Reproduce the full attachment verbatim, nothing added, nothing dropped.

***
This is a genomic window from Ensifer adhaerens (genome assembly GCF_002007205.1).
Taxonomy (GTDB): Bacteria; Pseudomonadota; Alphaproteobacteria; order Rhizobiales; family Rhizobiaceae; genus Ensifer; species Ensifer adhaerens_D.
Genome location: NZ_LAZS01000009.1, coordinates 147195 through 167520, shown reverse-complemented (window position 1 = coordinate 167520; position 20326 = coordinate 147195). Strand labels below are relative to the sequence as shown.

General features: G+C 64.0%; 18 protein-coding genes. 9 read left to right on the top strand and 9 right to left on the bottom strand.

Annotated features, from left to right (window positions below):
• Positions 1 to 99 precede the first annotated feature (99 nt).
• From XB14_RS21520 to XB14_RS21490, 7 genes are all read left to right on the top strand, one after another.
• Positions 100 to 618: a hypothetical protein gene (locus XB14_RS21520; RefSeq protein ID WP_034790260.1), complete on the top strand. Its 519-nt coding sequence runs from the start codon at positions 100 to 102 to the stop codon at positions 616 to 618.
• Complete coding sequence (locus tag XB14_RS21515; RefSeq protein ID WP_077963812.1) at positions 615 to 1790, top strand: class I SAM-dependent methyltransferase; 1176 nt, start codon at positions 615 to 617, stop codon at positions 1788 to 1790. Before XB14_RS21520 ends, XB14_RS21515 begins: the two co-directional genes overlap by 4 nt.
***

This is a genomic window from Ensifer adhaerens (genome assembly GCF_002007205.1).
Taxonomy (GTDB): Bacteria; Pseudomonadota; Alphaproteobacteria; order Rhizobiales; family Rhizobiaceae; genus Ensifer; species Ensifer adhaerens_D.
Genome location: NZ_LAZS01000009.1, coordinates 147195 through 167520, shown reverse-complemented (window position 1 = coordinate 167520; position 20326 = coordinate 147195). Strand labels below are relative to the sequence as shown.

General features: G+C 64.0%; 18 protein-coding genes. 9 read left to right on the top strand and 9 right to left on the bottom strand.

Annotated features, from left to right (window positions below):
• Positions 1 to 99 precede the first annotated feature (99 nt).
• From XB14_RS21520 to XB14_RS21490, 7 genes are all read left to right on the top strand, one after another.
• Positions 100 to 618: a hypothetical protein gene (locus XB14_RS21520; RefSeq protein ID WP_034790260.1), complete on the top strand. Its 519-nt coding sequence runs from the start codon at positions 100 to 102 to the stop codon at positions 616 to 618.
• Complete coding sequence (locus tag XB14_RS21515; RefSeq protein ID WP_077963812.1) at positions 615 to 1790, top strand: class I SAM-dependent methyltransferase; 1176 nt, start codon at positions 615 to 617, stop codon at positions 1788 to 1790. Before XB14_RS21520 ends, XB14_RS21515 begins: the two co-directional genes overlap by 4 nt.